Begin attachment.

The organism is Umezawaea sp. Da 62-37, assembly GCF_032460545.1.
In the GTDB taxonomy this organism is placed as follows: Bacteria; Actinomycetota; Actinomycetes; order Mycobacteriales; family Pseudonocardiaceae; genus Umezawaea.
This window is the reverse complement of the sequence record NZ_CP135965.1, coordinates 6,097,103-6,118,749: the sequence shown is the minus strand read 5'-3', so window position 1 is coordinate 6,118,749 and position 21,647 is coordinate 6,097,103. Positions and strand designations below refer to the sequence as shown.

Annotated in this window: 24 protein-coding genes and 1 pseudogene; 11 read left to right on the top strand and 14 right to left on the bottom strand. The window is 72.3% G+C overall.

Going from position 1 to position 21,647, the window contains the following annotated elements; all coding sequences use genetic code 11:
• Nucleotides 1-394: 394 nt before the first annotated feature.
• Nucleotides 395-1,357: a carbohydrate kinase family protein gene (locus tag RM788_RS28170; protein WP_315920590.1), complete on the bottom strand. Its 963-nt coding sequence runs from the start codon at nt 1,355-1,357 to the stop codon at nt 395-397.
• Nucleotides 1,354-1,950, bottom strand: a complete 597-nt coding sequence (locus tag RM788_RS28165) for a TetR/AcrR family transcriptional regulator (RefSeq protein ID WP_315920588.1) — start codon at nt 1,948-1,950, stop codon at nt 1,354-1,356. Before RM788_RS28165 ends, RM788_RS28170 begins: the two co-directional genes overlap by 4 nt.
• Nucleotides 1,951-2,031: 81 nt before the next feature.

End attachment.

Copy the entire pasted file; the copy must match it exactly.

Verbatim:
The organism is Umezawaea sp. Da 62-37, assembly GCF_032460545.1.
In the GTDB taxonomy this organism is placed as follows: Bacteria; Actinomycetota; Actinomycetes; order Mycobacteriales; family Pseudonocardiaceae; genus Umezawaea.
This window is the reverse complement of the sequence record NZ_CP135965.1, coordinates 6,097,103-6,118,749: the sequence shown is the minus strand read 5'-3', so window position 1 is coordinate 6,118,749 and position 21,647 is coordinate 6,097,103. Positions and strand designations below refer to the sequence as shown.

Annotated in this window: 24 protein-coding genes and 1 pseudogene; 11 read left to right on the top strand and 14 right to left on the bottom strand. The window is 72.3% G+C overall.

Going from position 1 to position 21,647, the window contains the following annotated elements; all coding sequences use genetic code 11:
• Nucleotides 1-394: 394 nt before the first annotated feature.
• Nucleotides 395-1,357: a carbohydrate kinase family protein gene (locus tag RM788_RS28170; protein WP_315920590.1), complete on the bottom strand. Its 963-nt coding sequence runs from the start codon at nt 1,355-1,357 to the stop codon at nt 395-397.
• Nucleotides 1,354-1,950, bottom strand: a complete 597-nt coding sequence (locus tag RM788_RS28165) for a TetR/AcrR family transcriptional regulator (RefSeq protein ID WP_315920588.1) — start codon at nt 1,948-1,950, stop codon at nt 1,354-1,356. Before RM788_RS28165 ends, RM788_RS28170 begins: the two co-directional genes overlap by 4 nt.
• Nucleotides 1,951-2,031: 81 nt before the next feature.